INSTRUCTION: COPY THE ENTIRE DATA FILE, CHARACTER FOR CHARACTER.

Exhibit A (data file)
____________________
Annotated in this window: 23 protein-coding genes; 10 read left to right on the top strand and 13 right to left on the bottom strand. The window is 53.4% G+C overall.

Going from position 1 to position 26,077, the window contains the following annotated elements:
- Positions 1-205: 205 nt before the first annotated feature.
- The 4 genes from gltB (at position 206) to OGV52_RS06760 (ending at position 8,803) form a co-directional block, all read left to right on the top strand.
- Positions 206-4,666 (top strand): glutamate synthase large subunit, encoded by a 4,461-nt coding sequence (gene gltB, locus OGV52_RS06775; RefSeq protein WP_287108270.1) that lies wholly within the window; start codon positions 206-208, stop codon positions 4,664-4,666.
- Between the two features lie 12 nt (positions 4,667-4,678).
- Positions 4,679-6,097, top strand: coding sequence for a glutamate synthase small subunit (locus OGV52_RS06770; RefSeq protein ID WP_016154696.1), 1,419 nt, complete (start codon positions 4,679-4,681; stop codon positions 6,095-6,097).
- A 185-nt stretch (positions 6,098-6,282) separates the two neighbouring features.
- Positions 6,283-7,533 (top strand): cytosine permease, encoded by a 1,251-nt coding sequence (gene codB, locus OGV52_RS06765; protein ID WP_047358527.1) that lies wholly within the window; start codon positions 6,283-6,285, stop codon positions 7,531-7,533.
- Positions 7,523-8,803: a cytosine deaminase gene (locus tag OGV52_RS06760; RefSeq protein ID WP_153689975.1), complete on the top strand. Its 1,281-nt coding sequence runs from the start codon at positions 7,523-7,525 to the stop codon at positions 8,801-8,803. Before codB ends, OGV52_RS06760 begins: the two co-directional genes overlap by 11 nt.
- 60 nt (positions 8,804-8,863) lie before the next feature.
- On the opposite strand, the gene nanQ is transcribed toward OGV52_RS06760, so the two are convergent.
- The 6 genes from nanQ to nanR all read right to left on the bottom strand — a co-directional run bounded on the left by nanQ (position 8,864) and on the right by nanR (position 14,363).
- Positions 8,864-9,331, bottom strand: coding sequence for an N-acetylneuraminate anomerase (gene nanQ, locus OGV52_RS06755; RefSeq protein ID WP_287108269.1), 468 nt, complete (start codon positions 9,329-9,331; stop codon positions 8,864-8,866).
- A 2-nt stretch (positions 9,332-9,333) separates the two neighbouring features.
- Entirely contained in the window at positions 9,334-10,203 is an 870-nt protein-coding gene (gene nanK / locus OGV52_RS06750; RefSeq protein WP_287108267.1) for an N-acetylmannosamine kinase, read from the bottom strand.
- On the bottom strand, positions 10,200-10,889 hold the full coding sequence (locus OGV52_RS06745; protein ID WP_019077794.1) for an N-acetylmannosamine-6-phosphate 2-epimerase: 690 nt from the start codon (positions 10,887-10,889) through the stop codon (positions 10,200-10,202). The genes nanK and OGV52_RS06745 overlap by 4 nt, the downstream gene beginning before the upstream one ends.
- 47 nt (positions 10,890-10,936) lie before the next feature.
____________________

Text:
Annotated in this window: 23 protein-coding genes; 10 read left to right on the top strand and 13 right to left on the bottom strand. The window is 53.4% G+C overall.

Going from position 1 to position 26,077, the window contains the following annotated elements:
- Positions 1-205: 205 nt before the first annotated feature.
- The 4 genes from gltB (at position 206) to OGV52_RS06760 (ending at position 8,803) form a co-directional block, all read left to right on the top strand.
- Positions 206-4,666 (top strand): glutamate synthase large subunit, encoded by a 4,461-nt coding sequence (gene gltB, locus OGV52_RS06775; RefSeq protein WP_287108270.1) that lies wholly within the window; start codon positions 206-208, stop codon positions 4,664-4,666.
- Between the two features lie 12 nt (positions 4,667-4,678).
- Positions 4,679-6,097, top strand: coding sequence for a glutamate synthase small subunit (locus OGV52_RS06770; RefSeq protein ID WP_016154696.1), 1,419 nt, complete (start codon positions 4,679-4,681; stop codon positions 6,095-6,097).
- A 185-nt stretch (positions 6,098-6,282) separates the two neighbouring features.
- Positions 6,283-7,533 (top strand): cytosine permease, encoded by a 1,251-nt coding sequence (gene codB, locus OGV52_RS06765; protein ID WP_047358527.1) that lies wholly within the window; start codon positions 6,283-6,285, stop codon positions 7,531-7,533.
- Positions 7,523-8,803: a cytosine deaminase gene (locus tag OGV52_RS06760; RefSeq protein ID WP_153689975.1), complete on the top strand. Its 1,281-nt coding sequence runs from the start codon at positions 7,523-7,525 to the stop codon at positions 8,801-8,803. Before codB ends, OGV52_RS06760 begins: the two co-directional genes overlap by 11 nt.
- 60 nt (positions 8,804-8,863) lie before the next feature.
- On the opposite strand, the gene nanQ is transcribed toward OGV52_RS06760, so the two are convergent.
- The 6 genes from nanQ to nanR all read right to left on the bottom strand — a co-directional run bounded on the left by nanQ (position 8,864) and on the right by nanR (position 14,363).
- Positions 8,864-9,331, bottom strand: coding sequence for an N-acetylneuraminate anomerase (gene nanQ, locus OGV52_RS06755; RefSeq protein ID WP_287108269.1), 468 nt, complete (start codon positions 9,329-9,331; stop codon positions 8,864-8,866).
- A 2-nt stretch (positions 9,332-9,333) separates the two neighbouring features.
- Entirely contained in the window at positions 9,334-10,203 is an 870-nt protein-coding gene (gene nanK / locus OGV52_RS06750; RefSeq protein WP_287108267.1) for an N-acetylmannosamine kinase, read from the bottom strand.
- On the bottom strand, positions 10,200-10,889 hold the full coding sequence (locus OGV52_RS06745; protein ID WP_019077794.1) for an N-acetylmannosamine-6-phosphate 2-epimerase: 690 nt from the start codon (positions 10,887-10,889) through the stop codon (positions 10,200-10,202). The genes nanK and OGV52_RS06745 overlap by 4 nt, the downstream gene beginning before the upstream one ends.
- 47 nt (positions 10,890-10,936) lie before the next feature.